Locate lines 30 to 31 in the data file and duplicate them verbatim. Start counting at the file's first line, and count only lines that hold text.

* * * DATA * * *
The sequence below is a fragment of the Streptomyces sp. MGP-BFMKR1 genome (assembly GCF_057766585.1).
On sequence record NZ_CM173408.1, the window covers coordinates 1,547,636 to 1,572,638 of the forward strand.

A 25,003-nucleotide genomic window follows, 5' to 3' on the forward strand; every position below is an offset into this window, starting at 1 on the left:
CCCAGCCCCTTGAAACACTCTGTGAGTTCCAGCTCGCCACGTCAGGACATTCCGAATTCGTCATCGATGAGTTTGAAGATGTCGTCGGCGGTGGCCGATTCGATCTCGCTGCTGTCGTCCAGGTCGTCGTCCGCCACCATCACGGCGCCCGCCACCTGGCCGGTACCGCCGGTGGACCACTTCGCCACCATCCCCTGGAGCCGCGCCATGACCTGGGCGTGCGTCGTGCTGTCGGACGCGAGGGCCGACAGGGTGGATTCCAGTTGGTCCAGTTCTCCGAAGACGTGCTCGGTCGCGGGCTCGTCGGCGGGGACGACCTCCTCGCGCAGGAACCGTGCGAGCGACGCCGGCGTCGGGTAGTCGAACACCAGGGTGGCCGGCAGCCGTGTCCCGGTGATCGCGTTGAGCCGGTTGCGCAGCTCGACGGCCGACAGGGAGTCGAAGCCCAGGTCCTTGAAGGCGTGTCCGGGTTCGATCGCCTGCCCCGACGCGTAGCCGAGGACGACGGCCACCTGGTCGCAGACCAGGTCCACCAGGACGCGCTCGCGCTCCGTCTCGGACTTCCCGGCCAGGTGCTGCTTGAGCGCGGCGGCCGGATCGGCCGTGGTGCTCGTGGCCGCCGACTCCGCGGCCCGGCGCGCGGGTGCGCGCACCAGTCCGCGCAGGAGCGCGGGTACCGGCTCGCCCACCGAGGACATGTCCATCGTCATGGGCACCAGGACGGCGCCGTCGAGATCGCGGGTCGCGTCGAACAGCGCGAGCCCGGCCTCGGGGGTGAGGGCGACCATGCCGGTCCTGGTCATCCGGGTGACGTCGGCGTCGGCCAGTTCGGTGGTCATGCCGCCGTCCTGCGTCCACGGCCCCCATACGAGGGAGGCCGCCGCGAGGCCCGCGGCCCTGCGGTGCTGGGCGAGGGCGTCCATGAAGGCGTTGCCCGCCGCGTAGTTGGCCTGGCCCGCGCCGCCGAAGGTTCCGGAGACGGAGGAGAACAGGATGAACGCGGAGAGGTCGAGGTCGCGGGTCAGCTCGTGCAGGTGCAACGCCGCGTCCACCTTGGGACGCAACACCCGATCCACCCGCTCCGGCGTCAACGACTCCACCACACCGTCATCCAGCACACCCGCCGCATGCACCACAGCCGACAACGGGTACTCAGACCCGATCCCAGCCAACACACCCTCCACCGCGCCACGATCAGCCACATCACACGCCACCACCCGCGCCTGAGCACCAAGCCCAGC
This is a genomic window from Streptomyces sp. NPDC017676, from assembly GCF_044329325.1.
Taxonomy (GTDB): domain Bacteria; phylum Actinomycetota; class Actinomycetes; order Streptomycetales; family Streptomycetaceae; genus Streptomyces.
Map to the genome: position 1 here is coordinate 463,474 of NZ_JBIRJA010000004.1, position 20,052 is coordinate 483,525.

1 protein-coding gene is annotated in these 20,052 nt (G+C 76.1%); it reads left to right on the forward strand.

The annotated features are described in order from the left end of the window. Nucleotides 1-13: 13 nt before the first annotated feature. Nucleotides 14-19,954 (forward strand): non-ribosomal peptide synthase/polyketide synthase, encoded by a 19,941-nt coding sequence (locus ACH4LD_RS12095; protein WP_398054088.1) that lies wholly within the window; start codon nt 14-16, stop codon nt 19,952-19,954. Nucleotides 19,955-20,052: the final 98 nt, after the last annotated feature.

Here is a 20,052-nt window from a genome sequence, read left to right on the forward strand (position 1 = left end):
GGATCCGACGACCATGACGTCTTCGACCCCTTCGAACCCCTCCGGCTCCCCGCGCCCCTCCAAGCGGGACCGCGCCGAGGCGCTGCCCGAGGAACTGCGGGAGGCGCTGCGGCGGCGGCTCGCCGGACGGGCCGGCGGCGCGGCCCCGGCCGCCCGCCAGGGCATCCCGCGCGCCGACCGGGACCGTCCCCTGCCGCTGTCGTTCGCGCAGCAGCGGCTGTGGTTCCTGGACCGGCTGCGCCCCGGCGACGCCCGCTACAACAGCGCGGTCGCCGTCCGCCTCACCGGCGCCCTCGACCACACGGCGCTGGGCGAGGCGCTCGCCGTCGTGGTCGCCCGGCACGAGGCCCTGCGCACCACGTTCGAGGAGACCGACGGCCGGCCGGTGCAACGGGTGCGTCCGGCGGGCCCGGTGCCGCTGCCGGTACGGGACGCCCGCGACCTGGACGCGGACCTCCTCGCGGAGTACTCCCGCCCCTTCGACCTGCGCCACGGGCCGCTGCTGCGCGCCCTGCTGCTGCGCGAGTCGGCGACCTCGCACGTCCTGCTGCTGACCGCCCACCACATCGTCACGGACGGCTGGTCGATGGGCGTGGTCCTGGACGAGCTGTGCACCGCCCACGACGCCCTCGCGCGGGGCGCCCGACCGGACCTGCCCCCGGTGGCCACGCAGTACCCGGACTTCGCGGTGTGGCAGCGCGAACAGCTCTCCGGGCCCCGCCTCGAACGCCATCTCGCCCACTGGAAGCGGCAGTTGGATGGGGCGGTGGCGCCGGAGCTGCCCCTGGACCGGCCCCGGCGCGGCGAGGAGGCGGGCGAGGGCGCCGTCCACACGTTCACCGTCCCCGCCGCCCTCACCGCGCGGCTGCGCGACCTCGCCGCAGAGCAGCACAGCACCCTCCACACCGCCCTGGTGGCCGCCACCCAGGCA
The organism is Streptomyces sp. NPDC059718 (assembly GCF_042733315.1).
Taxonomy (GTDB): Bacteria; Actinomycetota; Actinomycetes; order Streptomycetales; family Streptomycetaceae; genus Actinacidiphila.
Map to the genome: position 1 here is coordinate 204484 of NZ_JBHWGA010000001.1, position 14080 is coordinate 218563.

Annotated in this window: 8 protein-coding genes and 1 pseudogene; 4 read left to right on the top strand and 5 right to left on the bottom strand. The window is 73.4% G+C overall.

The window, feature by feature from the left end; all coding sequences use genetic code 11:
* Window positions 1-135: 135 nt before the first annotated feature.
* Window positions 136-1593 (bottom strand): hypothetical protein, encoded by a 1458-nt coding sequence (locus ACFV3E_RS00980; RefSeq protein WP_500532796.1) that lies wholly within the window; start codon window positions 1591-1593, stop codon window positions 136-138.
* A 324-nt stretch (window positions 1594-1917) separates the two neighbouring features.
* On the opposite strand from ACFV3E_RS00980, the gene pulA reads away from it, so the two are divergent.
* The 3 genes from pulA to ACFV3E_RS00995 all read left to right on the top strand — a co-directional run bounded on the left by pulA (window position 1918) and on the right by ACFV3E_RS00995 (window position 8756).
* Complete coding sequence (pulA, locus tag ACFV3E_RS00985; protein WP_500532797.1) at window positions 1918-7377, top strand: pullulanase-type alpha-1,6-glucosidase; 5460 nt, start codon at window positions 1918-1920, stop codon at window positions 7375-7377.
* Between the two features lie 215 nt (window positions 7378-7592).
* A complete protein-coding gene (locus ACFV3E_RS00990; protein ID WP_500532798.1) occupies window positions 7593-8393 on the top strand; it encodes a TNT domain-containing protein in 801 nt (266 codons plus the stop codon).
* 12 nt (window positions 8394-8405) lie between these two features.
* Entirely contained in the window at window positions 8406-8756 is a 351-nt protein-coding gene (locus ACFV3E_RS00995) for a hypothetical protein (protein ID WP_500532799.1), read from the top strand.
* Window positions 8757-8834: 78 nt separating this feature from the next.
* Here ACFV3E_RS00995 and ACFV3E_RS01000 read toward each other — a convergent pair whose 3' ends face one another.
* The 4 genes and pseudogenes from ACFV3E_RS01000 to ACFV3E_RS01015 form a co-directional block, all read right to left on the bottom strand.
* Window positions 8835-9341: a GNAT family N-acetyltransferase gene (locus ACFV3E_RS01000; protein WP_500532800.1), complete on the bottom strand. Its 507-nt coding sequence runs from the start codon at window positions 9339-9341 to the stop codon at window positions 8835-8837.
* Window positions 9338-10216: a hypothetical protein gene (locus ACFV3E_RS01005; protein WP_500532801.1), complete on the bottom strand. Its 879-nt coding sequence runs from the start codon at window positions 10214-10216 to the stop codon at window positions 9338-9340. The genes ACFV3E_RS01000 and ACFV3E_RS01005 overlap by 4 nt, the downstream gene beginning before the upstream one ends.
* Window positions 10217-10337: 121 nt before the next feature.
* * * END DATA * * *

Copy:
* Window positions 8835-9341: a GNAT family N-acetyltransferase gene (locus ACFV3E_RS01000; protein WP_500532800.1), complete on the bottom strand. Its 507-nt coding sequence runs from the start codon at window positions 9339-9341 to the stop codon at window positions 8835-8837.
* Window positions 9338-10216: a hypothetical protein gene (locus ACFV3E_RS01005; protein WP_500532801.1), complete on the bottom strand. Its 879-nt coding sequence runs from the start codon at window positions 10214-10216 to the stop codon at window positions 9338-9340. The genes ACFV3E_RS01000 and ACFV3E_RS01005 overlap by 4 nt, the downstream gene beginning before the upstream one ends.